Annex IV. Calculation of Quarterly Seasonal Variation of Services (Credit and Debit)

1. Seasonal factors for services on the credit side

1.1 Total services
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Figure 1
Figure 1

Seasonal factors: total services

Citation: IMF Staff Country Reports 2018, 035; 10.5089/9781484341056.002.A999

1.2 Total services excluding travel
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Figure 2
Figure 2

Total services excluding travel

Citation: IMF Staff Country Reports 2018, 035; 10.5089/9781484341056.002.A999

1.3 Communications services
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Figure 3
Figure 3

Seasonal factors: Communications services

Citation: IMF Staff Country Reports 2018, 035; 10.5089/9781484341056.002.A999

1.4 Financial services
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Figure 4
Figure 4

Seasonal factors: financial services

Citation: IMF Staff Country Reports 2018, 035; 10.5089/9781484341056.002.A999

1.5 Information and IT services
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Figure 5
Figure 5

Seasonal factors: Information and IT services

Citation: IMF Staff Country Reports 2018, 035; 10.5089/9781484341056.002.A999

1.6 Other business services
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Figure 6
Figure 6

Seasonal factors: other business services

Citation: IMF Staff Country Reports 2018, 035; 10.5089/9781484341056.002.A999

1.7 Transport services
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Figure 7
Figure 7

Seasonal factors: transport services

Citation: IMF Staff Country Reports 2018, 035; 10.5089/9781484341056.002.A999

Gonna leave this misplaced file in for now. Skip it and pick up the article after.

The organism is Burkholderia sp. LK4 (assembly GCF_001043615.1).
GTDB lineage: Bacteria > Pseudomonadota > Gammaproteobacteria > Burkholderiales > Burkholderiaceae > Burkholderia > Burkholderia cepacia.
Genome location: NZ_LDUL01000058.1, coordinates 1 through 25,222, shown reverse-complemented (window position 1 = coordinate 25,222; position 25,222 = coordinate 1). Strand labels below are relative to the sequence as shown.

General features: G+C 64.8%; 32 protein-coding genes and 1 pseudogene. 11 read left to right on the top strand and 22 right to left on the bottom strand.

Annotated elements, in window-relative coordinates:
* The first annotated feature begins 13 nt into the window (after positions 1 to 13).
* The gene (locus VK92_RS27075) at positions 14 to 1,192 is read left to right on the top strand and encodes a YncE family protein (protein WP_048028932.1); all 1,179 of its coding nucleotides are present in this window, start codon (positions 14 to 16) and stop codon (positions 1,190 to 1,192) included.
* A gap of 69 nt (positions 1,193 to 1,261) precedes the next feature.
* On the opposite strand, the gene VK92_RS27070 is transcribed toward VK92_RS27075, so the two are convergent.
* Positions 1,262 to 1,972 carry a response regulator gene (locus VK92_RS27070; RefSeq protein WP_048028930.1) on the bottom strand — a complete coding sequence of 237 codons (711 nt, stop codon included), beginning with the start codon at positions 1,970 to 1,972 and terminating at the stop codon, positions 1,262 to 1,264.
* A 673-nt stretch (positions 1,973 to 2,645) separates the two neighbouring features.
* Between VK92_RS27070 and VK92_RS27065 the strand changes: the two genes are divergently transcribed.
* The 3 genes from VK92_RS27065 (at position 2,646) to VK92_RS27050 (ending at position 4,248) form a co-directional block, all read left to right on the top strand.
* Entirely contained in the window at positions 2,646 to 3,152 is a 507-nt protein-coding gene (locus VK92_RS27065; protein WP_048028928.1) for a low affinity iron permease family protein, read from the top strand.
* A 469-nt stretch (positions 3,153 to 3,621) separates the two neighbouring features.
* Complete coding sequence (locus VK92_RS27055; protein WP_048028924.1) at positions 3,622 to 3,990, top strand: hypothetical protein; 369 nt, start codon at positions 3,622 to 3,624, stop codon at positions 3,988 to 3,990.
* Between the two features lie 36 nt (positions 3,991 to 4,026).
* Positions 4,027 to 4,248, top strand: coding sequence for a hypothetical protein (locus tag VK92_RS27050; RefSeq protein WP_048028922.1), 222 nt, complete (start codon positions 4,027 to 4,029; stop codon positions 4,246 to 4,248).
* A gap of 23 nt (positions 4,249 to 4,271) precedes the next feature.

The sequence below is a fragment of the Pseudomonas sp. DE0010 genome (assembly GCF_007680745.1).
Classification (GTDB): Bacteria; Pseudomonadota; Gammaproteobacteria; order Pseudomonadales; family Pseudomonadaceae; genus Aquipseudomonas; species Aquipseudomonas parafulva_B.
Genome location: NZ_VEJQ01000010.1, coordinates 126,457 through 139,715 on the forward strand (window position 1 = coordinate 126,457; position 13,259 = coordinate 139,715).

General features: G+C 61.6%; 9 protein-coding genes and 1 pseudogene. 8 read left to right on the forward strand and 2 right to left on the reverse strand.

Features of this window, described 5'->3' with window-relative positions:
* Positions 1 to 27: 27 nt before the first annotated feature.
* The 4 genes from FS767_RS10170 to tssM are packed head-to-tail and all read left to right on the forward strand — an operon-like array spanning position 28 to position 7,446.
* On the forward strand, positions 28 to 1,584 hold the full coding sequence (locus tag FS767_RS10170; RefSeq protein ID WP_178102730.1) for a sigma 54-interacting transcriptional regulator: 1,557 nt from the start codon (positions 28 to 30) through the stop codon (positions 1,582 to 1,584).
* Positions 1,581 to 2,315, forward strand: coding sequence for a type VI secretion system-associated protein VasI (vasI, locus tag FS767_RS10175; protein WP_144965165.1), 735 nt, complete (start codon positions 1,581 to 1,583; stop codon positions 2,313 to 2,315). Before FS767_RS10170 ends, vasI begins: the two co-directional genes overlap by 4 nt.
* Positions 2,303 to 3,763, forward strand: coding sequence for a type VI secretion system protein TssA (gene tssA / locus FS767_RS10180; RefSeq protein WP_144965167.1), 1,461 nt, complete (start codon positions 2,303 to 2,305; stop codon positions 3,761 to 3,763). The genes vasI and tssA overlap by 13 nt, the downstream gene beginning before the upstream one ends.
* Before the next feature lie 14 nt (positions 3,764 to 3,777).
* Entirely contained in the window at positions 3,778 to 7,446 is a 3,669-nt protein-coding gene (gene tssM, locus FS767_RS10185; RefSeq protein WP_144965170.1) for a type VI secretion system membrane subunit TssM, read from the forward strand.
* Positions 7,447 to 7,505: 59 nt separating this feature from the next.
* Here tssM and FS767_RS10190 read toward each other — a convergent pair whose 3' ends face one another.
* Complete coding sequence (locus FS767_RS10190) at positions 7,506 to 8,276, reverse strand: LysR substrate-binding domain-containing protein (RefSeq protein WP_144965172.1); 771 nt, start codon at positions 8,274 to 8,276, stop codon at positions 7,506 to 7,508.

1.8 Travel
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Figure 8
Figure 8

Seasonal factors: Travel

Citation: IMF Staff Country Reports 2018, 035; 10.5089/9781484341056.002.A999

Seasonal factors for services on the debit side

2.1 Communications services
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Figure 9
Figure 9

Seasonal factors: Communications services

Citation: IMF Staff Country Reports 2018, 035; 10.5089/9781484341056.002.A999

2.2 Financial services
Figure 10
Figure 10

Seasonal factors: financial services

Citation: IMF Staff Country Reports 2018, 035; 10.5089/9781484341056.002.A999

2.3 Information and IT services
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Figure 11
Figure 11

Seasonal factors: Information and IT services

Citation: IMF Staff Country Reports 2018, 035; 10.5089/9781484341056.002.A999

2.4 other business services
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Figure 12
Figure 12

Seasonal factors: Business services

Citation: IMF Staff Country Reports 2018, 035; 10.5089/9781484341056.002.A999

2.5 Royalties and license fees
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Figure 13
Figure 13

Seasonal factors: Royalties and license fees

Citation: IMF Staff Country Reports 2018, 035; 10.5089/9781484341056.002.A999

2.6 Insurance services
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Figure 14
Figure 14

Seasonal factors: Insurance services

Citation: IMF Staff Country Reports 2018, 035; 10.5089/9781484341056.002.A999

2.7 Transport services
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Figure 15
Figure 15

Seasonal factors: Transport services

Citation: IMF Staff Country Reports 2018, 035; 10.5089/9781484341056.002.A999

2.8 Travel
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Figure 16
Figure 16

Seasonal factors: Travel

Citation: IMF Staff Country Reports 2018, 035; 10.5089/9781484341056.002.A999

Annex V. Recommendations from the CDIS and CPIS Mission (March 2014) A. Sales

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Annex VI. Recommendations of the Technical Assistance Mission on Balance of Payments and IIP (February 2014) C. Soto

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Annex VII. Border Workers and Temporary Workers